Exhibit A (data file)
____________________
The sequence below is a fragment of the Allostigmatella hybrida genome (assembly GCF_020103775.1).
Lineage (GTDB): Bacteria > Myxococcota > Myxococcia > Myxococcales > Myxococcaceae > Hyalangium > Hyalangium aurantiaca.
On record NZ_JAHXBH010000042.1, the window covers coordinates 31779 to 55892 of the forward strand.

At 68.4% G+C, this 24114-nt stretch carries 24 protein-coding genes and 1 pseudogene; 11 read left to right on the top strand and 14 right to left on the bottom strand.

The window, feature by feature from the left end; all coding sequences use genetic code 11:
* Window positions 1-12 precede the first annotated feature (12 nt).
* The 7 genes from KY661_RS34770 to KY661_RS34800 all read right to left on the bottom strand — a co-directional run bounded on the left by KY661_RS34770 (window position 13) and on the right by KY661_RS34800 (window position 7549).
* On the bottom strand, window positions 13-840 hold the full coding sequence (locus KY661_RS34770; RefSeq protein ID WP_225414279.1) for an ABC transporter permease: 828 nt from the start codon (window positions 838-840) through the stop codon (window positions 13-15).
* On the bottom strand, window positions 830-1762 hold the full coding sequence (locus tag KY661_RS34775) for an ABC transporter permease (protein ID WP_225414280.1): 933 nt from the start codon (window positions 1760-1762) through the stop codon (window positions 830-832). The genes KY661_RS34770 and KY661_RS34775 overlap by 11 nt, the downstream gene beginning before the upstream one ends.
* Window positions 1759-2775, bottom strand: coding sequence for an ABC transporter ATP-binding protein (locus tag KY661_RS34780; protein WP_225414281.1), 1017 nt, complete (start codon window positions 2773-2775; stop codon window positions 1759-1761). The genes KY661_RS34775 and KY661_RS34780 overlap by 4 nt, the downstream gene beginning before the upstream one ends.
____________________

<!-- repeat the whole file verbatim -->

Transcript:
The sequence below is a fragment of the Allostigmatella hybrida genome (assembly GCF_020103775.1).
Lineage (GTDB): Bacteria > Myxococcota > Myxococcia > Myxococcales > Myxococcaceae > Hyalangium > Hyalangium aurantiaca.
On record NZ_JAHXBH010000042.1, the window covers coordinates 31779 to 55892 of the forward strand.

At 68.4% G+C, this 24114-nt stretch carries 24 protein-coding genes and 1 pseudogene; 11 read left to right on the top strand and 14 right to left on the bottom strand.

The window, feature by feature from the left end; all coding sequences use genetic code 11:
* Window positions 1-12 precede the first annotated feature (12 nt).
* The 7 genes from KY661_RS34770 to KY661_RS34800 all read right to left on the bottom strand — a co-directional run bounded on the left by KY661_RS34770 (window position 13) and on the right by KY661_RS34800 (window position 7549).
* On the bottom strand, window positions 13-840 hold the full coding sequence (locus KY661_RS34770; RefSeq protein ID WP_225414279.1) for an ABC transporter permease: 828 nt from the start codon (window positions 838-840) through the stop codon (window positions 13-15).
* On the bottom strand, window positions 830-1762 hold the full coding sequence (locus tag KY661_RS34775) for an ABC transporter permease (protein ID WP_225414280.1): 933 nt from the start codon (window positions 1760-1762) through the stop codon (window positions 830-832). The genes KY661_RS34770 and KY661_RS34775 overlap by 11 nt, the downstream gene beginning before the upstream one ends.
* Window positions 1759-2775, bottom strand: coding sequence for an ABC transporter ATP-binding protein (locus tag KY661_RS34780; protein WP_225414281.1), 1017 nt, complete (start codon window positions 2773-2775; stop codon window positions 1759-1761). The genes KY661_RS34775 and KY661_RS34780 overlap by 4 nt, the downstream gene beginning before the upstream one ends.